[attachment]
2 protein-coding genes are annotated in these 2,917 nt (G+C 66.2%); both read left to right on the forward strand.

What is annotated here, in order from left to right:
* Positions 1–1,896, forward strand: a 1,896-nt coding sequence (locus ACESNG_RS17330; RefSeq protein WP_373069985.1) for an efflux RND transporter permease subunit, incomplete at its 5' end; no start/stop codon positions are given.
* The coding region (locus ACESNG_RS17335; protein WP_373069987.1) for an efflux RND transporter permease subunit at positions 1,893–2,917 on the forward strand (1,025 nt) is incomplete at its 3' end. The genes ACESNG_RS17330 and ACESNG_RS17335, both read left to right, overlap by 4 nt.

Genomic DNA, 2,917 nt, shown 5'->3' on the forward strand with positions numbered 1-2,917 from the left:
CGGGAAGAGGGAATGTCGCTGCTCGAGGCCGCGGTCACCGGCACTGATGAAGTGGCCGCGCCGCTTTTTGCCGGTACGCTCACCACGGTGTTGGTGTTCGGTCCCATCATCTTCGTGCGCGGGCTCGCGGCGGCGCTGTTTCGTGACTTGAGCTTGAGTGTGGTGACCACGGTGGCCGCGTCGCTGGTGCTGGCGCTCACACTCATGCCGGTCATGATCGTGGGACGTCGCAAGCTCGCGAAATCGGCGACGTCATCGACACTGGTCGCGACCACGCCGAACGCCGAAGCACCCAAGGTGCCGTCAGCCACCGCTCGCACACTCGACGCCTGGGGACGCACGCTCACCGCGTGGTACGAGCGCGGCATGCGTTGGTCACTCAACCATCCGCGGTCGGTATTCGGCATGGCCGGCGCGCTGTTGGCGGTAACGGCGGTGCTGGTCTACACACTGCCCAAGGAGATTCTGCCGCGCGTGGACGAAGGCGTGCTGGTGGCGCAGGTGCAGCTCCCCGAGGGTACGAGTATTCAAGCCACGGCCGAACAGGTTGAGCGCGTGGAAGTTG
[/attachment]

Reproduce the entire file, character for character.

2 protein-coding genes are annotated in these 2,917 nt (G+C 66.2%); both read left to right on the forward strand.

What is annotated here, in order from left to right:
* Positions 1–1,896, forward strand: a 1,896-nt coding sequence (locus ACESNG_RS17330; RefSeq protein WP_373069985.1) for an efflux RND transporter permease subunit, incomplete at its 5' end; no start/stop codon positions are given.
* The coding region (locus ACESNG_RS17335; protein WP_373069987.1) for an efflux RND transporter permease subunit at positions 1,893–2,917 on the forward strand (1,025 nt) is incomplete at its 3' end. The genes ACESNG_RS17330 and ACESNG_RS17335, both read left to right, overlap by 4 nt.

Genomic DNA, 2,917 nt, shown 5'->3' on the forward strand with positions numbered 1-2,917 from the left:
CGGGAAGAGGGAATGTCGCTGCTCGAGGCCGCGGTCACCGGCACTGATGAAGTGGCCGCGCCGCTTTTTGCCGGTACGCTCACCACGGTGTTGGTGTTCGGTCCCATCATCTTCGTGCGCGGGCTCGCGGCGGCGCTGTTTCGTGACTTGAGCTTGAGTGTGGTGACCACGGTGGCCGCGTCGCTGGTGCTGGCGCTCACACTCATGCCGGTCATGATCGTGGGACGTCGCAAGCTCGCGAAATCGGCGACGTCATCGACACTGGTCGCGACCACGCCGAACGCCGAAGCACCCAAGGTGCCGTCAGCCACCGCTCGCACACTCGACGCCTGGGGACGCACGCTCACCGCGTGGTACGAGCGCGGCATGCGTTGGTCACTCAACCATCCGCGGTCGGTATTCGGCATGGCCGGCGCGCTGTTGGCGGTAACGGCGGTGCTGGTCTACACACTGCCCAAGGAGATTCTGCCGCGCGTGGACGAAGGCGTGCTGGTGGCGCAGGTGCAGCTCCCCGAGGGTACGAGTATTCAAGCCACGGCCGAACAGGTTGAGCGCGTGGAAGTTG